What I would like to consider specifically today is the way in which the processes of addiction and recovery are connected to processes of meaning development and change. The level of meanings that I’m going to focus on here are at the semantic, psychological, and social levels. These meanings are encoded into individuals through the interaction of their highly complex organic systems with the highly complex environments in which they are embedded. The correlation of the meaning shifts with the transitions into and out of what we generally call addiction is so close that we could reasonably call addiction essentially a phenomenon of meaning, were it not for the oversimplification that such a characterization would invite.

The concepts dealt with in the talk are fascinating even while sometimes hard to grasp by the layman (or at least by me). Still, it is very much worth a read. Go Here

 

 

 

Former Heavy Weight Boxing Champ Mike Tyson Writes About His Addiction

Mike Tyson, the famously fearsome heavyweight boxing champion, wrote an op-ed for the New York Times recently that offers a wrenching look into his life and reveals insights about addiction from an unexpected source. Tyson was champion from 1986 to 1990.  Throughout the 1990’s he fought to regain his crown, finally retiring for good in 2006. His career was marked by controversy and appallingly bad behavior, including a rape conviction and a famous incident in which he bit off part of his opponents ear in a fight with Evander Holyfield.

The column is remarkably articulate — much more so than expected from a man with his reputation as a thuggish brawler. Even if he had help with the writing, it shows a great deal of insight into his addiction and his own life. Take this passage, which will resonate with many:

Even though I possessed incredible discipline when it came to boxing, I didn’t have the tools to stop my slide into addiction. When I got a chance to get high — boom, I’d get high. I wouldn’t call my sponsor, wouldn’t call my therapist, wouldn’t call my sober companions.

No, in order to kick it, I had to replace the cravings for drugs or alcohol with a craving to be a better person.

The piece isn’t long; you owe it to yourself to have a look. See it Here

 

Addiction: Is It a Disease, or … Something Else

The question of whether addiction constitutes a “disease” is a perennial source of disagreement among the “experts’ and among addicts themselves. Much depends on the definition of “disease.” Used casually, the term implies some sort of breakdown in the body, stemming from bacteria, or viruses or things like cancer which have a clear and negative effect on the sufferer. Addiction clearly isn’t caused by a virus or bacteria or other foreign agent.  And while the effects of drinking and drug use cause damage which can lead to conditions that are clearly diseases (cirrhosis, for example), that is not the same as the addiction itself being a disease.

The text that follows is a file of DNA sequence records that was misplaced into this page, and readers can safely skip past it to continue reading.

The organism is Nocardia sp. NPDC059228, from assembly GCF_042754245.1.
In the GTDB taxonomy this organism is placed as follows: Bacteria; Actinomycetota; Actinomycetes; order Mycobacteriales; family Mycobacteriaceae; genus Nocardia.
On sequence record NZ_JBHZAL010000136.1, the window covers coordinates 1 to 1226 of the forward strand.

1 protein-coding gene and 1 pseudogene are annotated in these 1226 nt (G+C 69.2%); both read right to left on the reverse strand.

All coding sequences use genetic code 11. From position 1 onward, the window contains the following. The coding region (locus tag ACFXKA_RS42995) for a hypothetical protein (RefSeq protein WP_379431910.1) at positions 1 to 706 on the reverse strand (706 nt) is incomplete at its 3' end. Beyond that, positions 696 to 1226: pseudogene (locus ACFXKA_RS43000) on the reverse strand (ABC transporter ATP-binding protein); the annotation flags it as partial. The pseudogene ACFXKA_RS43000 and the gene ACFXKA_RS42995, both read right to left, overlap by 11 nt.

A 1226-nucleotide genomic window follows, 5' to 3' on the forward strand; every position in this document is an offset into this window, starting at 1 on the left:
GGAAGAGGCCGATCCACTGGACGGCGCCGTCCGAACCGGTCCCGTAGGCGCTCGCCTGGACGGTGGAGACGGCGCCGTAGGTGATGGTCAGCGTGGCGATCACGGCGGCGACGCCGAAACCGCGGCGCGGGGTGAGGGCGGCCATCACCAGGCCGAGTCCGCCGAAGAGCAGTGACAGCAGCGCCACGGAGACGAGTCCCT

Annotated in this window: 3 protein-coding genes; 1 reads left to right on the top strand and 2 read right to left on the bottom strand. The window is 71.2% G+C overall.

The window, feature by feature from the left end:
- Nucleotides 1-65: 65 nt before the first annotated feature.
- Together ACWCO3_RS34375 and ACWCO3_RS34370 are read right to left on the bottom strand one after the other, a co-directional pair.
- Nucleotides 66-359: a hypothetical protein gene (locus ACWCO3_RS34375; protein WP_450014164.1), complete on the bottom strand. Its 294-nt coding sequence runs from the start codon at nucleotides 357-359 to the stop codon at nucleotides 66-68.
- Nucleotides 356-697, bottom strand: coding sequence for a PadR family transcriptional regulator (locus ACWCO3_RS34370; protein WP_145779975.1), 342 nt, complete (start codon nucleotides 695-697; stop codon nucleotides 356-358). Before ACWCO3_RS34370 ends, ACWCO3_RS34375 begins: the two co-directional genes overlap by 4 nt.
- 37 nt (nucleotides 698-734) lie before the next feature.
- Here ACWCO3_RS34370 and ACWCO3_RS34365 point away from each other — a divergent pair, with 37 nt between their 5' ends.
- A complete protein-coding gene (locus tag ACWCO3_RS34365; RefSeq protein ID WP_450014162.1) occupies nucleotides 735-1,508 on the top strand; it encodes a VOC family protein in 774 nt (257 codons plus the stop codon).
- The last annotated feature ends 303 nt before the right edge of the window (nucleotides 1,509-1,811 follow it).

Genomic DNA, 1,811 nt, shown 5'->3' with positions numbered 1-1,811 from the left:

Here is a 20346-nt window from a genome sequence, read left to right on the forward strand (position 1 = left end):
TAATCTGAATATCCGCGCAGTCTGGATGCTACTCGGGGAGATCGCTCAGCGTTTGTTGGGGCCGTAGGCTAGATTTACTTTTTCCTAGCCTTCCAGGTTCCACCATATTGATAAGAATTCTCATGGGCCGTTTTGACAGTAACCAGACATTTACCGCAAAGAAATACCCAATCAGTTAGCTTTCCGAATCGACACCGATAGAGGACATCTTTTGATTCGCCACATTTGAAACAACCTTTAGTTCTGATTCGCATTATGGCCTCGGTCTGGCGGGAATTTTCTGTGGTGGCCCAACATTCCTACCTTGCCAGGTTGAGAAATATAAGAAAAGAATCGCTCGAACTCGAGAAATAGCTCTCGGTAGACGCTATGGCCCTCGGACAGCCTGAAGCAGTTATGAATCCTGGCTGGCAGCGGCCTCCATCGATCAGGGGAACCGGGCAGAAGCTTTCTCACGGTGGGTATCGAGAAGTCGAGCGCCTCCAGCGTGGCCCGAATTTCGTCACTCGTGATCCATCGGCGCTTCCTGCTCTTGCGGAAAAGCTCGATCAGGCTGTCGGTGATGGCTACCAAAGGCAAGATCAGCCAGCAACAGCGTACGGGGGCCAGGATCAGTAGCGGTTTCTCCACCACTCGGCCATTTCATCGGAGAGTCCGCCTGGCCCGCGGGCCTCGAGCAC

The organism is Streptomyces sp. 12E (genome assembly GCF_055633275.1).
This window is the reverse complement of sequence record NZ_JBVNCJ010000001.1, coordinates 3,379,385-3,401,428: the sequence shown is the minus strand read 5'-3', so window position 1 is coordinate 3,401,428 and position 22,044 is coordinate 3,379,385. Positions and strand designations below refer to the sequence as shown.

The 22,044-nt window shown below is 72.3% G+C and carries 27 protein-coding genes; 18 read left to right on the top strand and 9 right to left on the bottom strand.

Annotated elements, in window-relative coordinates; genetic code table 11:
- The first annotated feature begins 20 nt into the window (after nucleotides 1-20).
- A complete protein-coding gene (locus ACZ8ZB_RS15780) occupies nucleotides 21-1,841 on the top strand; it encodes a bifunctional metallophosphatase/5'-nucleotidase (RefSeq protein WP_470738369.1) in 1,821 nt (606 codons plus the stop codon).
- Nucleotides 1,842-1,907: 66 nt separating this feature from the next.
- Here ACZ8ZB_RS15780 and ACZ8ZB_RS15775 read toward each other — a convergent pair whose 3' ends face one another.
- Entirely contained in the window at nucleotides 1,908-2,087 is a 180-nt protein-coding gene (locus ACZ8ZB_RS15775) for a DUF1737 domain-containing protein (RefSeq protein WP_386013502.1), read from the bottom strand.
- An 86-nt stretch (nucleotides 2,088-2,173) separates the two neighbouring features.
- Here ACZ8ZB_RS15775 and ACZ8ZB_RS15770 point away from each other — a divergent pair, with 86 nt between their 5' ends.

A recent blog post in the magazine Psychology Today bywriter/physician Lance Dodes (author of the book, Breaking Addiction) gives a very brief history of the label as applied to addiction and then contends that addiction is a behavioral problem, a compulsion, no different – except perhaps in the physical damage it can do – from other compulsive disorders, such as out-of-control gambling:

“When addiction,” he writes, “is properly understood to be a compulsive behavior like many others, it becomes impossible to justify moralizing about people who feel driven to perform addictive acts.  And because compulsive behaviors are so common, any idea that “addicts” are in some way sicker, lazier, more self-centered, or in any other way different from the rest of humanity becomes indefensible.”

Dodes holds that the “addictive acts occur when precipitated by emotionally significant events” by which he presumably means events that lead to emotions that are very difficult to deal with. He goes on to say “they can be prevented by understanding what makes these events so emotionally important, and they can be replaced by other emotionally meaningful actions or even other psychological symptoms that are not addictions.  Addictive behavior is a readily understandable symptom, not a disease.”

Boy, I wish it had seemed so simple and straightforward to me when I was struggling to get sober! For that matter, I wish I could be certain, after 12 years of sobriety, that I had overcome the underlying cause and didn’t have to worry any more. It’s an interesting way of looking at it that undoubtedly has some truth. But it seems to me that the problem is more complex than he implies. I don’t much care if we call it a ‘disease’ or a ‘condition’ or a ‘problem;’ but I do think it takes every ounce of determination one can marshal, plus some sort of supportive help,  to overcome it. It’s not simple, whatever you call it.

— Craig Whalley